The market for car seats is constantly expanding and changing, with even the National Highway Traffic Safety Administration (NHTSA) revising its laws several years ago “to categorize by age rather than by type of child seat in order to keep pace with the latest scientific and medical research and the development of new child restraint technologies.” While specific car seat safety laws vary from state to state, the requirement to use one for an infant is a national safety necessity, with even the Centers for Disease Control and Prevention (CDC) releasing a statistical study strongly urging their usage. Car-seat awareness progress continues as a California county wins a government grant to provide seats to those who may otherwise be unable to afford them.
Contra Costa county, a primarily suburban area situated across the bay from San Francisco, was awarded $88,500 in a one-year Child Passenger Safety grant “to help prevent injuries and deaths through its Public Health Nursing program.” The grant comes from the NHTSA’s California Office in an effort to “educate families receiving home visits from public health nurses in Contra Costa about child passenger safety, and distribute child car seats to those in need of them.”
This grant comes a year after the California Department of Public Health (CDPH) received a $488,650 grant to “expand statewide programs that train parents how to keep their children safe when riding in motor vehicles.” The state passed a law beginning in January of 2017 requiring parents and caregivers to keep children in a rear-facing car seat until age two and to have children up to age eight ride in a booster seat.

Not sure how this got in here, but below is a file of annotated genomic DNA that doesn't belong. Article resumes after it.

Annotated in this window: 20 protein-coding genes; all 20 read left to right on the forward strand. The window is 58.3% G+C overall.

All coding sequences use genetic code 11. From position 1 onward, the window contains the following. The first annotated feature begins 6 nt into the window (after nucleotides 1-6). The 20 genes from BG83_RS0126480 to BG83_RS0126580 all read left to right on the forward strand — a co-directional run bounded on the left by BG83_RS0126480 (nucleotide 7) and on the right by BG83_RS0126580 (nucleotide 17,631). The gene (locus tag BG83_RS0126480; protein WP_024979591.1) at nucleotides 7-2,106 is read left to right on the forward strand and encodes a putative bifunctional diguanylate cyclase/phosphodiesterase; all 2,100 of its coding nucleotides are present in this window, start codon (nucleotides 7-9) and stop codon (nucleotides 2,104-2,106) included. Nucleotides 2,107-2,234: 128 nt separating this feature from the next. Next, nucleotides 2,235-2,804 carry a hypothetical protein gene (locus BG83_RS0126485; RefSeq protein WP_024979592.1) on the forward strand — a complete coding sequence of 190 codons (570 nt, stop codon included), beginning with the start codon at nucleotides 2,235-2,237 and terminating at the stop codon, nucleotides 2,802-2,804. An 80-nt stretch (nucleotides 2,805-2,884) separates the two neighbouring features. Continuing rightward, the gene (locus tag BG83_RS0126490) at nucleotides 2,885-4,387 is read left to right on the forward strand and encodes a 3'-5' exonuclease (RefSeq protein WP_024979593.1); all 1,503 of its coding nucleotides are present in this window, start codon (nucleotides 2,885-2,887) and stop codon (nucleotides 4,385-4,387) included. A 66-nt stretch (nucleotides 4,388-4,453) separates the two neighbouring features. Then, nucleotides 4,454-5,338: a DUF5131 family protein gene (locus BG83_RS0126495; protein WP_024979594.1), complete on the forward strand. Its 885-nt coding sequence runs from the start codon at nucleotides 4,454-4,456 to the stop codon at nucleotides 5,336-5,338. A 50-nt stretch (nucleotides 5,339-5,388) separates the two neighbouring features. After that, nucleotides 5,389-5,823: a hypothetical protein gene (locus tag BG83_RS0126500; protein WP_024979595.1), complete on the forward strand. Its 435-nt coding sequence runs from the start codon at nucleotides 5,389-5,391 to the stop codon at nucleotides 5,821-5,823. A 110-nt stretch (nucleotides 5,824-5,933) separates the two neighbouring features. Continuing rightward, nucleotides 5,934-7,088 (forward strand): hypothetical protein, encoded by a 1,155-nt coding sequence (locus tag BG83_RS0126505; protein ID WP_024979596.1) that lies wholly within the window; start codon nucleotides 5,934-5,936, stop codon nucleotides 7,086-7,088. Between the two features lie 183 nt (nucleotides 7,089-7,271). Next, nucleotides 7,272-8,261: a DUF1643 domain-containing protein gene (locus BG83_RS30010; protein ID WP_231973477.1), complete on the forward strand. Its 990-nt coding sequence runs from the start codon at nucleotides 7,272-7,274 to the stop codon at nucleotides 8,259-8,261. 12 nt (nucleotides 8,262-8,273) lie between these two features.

While there are other resources to locate free and reduced-price car seats for families in need, this grant signifies a possible growing trend for local municipalities to take more direct action when it comes to car-seat safety and need.
As for Contra Costa, their program beneficiaries can expect nurses and community health workers, with a certified child passenger safety technician to provide education and install no-cost car seats as needed during home visits.
Marilyn Condit, a nurse program manager, said, "Our families struggle with meeting the basic needs of the children. Rent, food, clothing all become priorities over car seats, and many of our families use old, expired car seats. This program is a much-needed resource to help keep children safe.”